In reality, it appears that the new rules are going to be similar to the existing FATF’s Travel Rule guidelines. They aim at prohibiting providing anonymous services, such as third-party crypto custody or exchange accounts, but not the provision of software for self-custody. The understanding that the Travel Rule, a provision that requires financial institutions to utilize users’ identifiers in all transactions, would eventually be extended to crypto transactions has been on the scene since long ago. Indeed, the industry has been developing technical solutions to be prepared for such a regulation to come into force. One of such solutions is the OpenVASP initiative.
The OpenVASP is a decentralized protocol that came in response to the Financial Action Task Force (“FATF”) 2019 crypto industry travel rule guidance. The initiative came together thanks to the collaboration of the founding members Bitcoin Suisse, Seba Bank, Sygnum, Avaloq, MME and Lykke. The open protocol works very similar to the SWIFT messaging system, relating to the transfer of sender and beneficiary information during blockchain transfers between virtual asset service providers (“VASPs”). As one of the founding members, Lykke has developed a solution to address precisely the Travel Rule requirements - The VaspSuite - that enables the travel rule compliance with a messaging system designed specifically for crypto. At Lykke, we view compliance not just as an opportunity to serve our customers maintaining the highest security standards but also as an opportunity to raise the bar for the overall industry.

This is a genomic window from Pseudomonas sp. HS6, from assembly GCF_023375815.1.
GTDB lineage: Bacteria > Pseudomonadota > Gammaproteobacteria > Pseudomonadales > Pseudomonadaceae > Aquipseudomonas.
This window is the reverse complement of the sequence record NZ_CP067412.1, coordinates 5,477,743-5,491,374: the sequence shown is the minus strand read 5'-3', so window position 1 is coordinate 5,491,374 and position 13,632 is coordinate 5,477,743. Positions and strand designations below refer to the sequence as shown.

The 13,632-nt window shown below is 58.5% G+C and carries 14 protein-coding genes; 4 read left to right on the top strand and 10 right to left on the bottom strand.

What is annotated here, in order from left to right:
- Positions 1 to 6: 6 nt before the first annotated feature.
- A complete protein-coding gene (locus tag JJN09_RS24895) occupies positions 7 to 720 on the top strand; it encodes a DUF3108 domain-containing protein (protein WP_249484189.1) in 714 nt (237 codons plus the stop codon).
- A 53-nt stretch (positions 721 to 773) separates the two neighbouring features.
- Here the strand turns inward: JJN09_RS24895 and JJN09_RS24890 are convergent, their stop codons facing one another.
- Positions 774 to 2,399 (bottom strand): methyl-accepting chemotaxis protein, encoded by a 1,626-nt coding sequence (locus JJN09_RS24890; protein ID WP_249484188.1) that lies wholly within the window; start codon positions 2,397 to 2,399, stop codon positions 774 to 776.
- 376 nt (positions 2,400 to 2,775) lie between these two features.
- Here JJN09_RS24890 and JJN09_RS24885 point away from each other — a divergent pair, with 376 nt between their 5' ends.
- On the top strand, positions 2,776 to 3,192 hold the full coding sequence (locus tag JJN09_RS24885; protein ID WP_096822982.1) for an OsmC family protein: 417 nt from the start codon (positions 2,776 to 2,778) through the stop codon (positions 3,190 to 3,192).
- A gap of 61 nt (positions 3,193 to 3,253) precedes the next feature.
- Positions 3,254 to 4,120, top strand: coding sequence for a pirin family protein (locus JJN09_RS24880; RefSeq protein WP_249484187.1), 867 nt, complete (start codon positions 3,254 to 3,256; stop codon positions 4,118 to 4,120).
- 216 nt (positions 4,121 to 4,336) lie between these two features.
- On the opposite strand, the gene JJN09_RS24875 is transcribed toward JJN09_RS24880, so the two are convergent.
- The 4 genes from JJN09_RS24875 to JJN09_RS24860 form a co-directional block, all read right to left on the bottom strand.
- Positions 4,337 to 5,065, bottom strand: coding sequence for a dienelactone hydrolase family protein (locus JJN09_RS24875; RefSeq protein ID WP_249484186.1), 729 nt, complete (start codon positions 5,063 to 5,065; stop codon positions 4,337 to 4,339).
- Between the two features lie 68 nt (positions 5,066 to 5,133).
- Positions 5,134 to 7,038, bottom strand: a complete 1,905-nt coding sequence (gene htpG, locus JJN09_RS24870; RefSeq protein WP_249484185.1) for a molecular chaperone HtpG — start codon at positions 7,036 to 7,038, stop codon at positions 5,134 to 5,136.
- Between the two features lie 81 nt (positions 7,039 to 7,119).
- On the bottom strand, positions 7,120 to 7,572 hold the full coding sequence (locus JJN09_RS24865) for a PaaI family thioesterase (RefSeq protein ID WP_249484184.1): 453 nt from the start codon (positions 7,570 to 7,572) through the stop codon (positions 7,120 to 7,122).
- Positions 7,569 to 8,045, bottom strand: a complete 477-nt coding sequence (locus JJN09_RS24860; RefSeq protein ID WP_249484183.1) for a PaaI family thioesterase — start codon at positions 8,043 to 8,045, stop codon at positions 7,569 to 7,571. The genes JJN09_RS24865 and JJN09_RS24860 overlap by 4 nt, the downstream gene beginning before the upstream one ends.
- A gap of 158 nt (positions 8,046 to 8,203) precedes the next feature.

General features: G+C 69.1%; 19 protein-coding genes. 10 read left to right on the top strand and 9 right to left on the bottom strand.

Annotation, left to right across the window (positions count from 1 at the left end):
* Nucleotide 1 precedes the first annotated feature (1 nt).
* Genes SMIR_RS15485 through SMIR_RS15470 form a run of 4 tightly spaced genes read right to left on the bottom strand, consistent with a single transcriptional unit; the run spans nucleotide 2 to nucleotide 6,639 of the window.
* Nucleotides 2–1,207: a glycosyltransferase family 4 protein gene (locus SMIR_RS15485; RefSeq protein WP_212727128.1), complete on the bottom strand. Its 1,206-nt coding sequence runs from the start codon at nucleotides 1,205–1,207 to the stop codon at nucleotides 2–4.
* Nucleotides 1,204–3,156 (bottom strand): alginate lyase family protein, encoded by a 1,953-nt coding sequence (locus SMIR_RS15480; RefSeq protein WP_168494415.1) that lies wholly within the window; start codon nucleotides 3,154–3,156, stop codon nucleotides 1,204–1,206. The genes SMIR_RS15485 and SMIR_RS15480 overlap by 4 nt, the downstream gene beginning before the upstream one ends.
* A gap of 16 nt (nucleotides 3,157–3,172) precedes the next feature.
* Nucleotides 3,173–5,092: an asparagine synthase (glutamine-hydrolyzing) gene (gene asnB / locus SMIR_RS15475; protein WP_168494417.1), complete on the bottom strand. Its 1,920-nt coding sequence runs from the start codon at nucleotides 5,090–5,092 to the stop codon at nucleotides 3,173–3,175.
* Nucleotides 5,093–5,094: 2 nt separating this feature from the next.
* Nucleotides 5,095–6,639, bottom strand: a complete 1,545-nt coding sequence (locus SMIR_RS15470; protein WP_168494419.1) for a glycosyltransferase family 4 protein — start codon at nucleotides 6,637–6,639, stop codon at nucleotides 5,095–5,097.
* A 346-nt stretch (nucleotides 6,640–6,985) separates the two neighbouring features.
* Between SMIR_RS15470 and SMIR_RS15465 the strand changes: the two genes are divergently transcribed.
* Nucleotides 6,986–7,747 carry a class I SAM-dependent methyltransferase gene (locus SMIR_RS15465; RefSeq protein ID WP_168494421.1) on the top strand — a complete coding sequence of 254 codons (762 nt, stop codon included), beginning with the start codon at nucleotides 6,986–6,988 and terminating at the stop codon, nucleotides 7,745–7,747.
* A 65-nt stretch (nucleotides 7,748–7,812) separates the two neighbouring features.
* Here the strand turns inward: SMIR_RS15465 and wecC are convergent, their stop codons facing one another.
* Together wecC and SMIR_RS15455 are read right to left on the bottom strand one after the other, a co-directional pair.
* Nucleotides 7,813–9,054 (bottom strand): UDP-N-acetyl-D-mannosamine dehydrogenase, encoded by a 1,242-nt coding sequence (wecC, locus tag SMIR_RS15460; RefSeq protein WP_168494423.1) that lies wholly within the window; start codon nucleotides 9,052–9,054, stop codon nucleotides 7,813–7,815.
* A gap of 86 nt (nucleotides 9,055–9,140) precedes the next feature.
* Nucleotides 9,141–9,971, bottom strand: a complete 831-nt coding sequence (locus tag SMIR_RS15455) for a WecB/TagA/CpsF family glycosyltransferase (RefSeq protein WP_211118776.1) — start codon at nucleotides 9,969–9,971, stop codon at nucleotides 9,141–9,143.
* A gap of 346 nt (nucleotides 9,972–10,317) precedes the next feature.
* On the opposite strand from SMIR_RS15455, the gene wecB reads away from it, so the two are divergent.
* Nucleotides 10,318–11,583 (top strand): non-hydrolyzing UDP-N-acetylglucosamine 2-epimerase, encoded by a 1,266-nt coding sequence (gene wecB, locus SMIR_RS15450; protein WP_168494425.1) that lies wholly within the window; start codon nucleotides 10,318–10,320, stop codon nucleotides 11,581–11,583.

To summarize, crypto is a very interesting and intriguing subject with very progressive ideas lying behind various projects. Some of them have chosen the strategy of integrating with traditional finance, others are working on disrupting it with authentic DeFi solutions. Technology makes radical innovation possible, but is society ready for it?